Corey PerrineFor The Wall Street Journal
Aimee DilgerTimes Leader
Sean McKeagTimes Leader
This category had 4 entries. We had very strong feelings about this category. First place is not an interesting subject for a series.However, it was photographed very thoughtfully and edited well (though one judge was unsure that we need the photo of the pamphlet) The corn story is second because there was some story line. However, we did not understand the inclusion of the last 2 images as the image at the stand seemed to be a nice ending. Third place was a rare and awesome opportunity. We would encourage the photographer to think through their approach so that they can capitalize on such opportunities in the future. Some thoughts we had were: Isolating the color of the tomatoes on the ground with out distracting back ground elements, a tight image of expression straight on (yes you'd get dirty) to avoid all the distracting colors of the crowd,and incorporating some unique details like a hand with a smashed tomato or stains on clothing. Even not leaving until you'd captured a moment. I bet you a million dollars couples kissed at some point. A big event like that often needs to be brought down to it's parts to become manageable visually. Images do not always need a person's whole body, or a person's face, we can create images that have more feeling by photographing something in a less obvious manner.Something I need to remind myself of often as well. Also an image with some emotion and color and intrigue should have been chosen to lead.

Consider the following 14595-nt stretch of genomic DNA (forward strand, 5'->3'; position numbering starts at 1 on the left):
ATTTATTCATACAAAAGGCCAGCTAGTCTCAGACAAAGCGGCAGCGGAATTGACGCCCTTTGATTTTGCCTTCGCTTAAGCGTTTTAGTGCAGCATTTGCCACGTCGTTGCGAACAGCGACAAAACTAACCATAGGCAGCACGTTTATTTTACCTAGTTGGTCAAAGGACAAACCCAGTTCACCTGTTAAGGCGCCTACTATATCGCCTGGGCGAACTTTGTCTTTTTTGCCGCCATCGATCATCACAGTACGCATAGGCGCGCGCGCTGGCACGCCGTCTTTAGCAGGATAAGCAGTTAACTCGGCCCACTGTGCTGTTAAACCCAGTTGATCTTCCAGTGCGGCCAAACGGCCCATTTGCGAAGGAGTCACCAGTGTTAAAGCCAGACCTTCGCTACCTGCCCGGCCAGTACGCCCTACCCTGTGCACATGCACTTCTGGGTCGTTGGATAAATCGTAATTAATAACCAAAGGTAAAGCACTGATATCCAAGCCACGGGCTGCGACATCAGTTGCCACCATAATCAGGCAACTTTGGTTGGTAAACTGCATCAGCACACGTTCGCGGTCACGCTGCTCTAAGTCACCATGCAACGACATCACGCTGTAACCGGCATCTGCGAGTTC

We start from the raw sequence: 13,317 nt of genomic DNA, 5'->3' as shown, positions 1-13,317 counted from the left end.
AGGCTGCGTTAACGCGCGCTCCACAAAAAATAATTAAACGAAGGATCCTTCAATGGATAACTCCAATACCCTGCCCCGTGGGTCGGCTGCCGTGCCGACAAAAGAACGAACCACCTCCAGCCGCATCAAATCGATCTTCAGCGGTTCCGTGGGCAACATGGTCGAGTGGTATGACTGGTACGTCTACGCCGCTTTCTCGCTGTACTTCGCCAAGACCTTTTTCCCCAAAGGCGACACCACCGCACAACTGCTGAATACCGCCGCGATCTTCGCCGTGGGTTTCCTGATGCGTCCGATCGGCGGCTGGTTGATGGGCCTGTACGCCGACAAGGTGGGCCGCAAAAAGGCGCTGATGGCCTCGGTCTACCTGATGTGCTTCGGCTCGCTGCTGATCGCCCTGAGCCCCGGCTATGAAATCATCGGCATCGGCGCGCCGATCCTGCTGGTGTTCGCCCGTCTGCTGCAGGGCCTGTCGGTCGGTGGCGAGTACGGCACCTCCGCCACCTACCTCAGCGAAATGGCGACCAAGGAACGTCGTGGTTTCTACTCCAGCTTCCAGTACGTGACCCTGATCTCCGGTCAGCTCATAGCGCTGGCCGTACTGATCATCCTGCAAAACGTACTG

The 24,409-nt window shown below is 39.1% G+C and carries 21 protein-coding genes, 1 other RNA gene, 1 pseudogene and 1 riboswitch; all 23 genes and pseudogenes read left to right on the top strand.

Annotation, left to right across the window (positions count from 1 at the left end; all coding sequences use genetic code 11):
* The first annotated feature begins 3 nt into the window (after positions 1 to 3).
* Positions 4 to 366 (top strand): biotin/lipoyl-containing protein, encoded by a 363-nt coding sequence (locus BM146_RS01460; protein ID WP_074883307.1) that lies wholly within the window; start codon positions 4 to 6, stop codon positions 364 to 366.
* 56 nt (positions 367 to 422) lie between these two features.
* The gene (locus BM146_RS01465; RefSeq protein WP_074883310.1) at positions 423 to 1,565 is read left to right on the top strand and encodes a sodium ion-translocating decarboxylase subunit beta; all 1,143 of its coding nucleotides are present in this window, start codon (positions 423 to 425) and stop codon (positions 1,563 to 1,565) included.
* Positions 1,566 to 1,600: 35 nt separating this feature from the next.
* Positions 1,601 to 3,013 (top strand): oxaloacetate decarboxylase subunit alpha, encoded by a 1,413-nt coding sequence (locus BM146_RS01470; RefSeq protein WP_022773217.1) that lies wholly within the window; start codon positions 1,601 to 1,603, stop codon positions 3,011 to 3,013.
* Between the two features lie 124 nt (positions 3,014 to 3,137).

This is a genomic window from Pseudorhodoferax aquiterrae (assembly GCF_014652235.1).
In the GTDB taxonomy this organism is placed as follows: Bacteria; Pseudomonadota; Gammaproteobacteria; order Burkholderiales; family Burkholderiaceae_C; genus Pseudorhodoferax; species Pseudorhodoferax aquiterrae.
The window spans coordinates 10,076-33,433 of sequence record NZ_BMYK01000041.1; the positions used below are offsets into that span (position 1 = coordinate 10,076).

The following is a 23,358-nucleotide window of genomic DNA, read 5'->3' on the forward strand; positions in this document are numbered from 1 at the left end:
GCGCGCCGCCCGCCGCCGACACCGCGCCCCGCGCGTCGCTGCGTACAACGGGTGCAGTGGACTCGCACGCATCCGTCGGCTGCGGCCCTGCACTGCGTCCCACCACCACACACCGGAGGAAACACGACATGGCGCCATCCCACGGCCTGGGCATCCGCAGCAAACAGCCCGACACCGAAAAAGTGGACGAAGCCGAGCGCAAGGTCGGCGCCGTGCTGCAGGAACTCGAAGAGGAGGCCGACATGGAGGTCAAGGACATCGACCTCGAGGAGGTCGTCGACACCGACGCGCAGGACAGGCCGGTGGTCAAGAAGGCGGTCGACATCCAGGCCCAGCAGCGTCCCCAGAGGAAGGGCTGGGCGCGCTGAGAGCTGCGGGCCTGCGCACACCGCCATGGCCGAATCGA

Judges: Melissa Sue Gerrits/The Fayetteville Observer, Andrew Craft/The Fayetteville Observer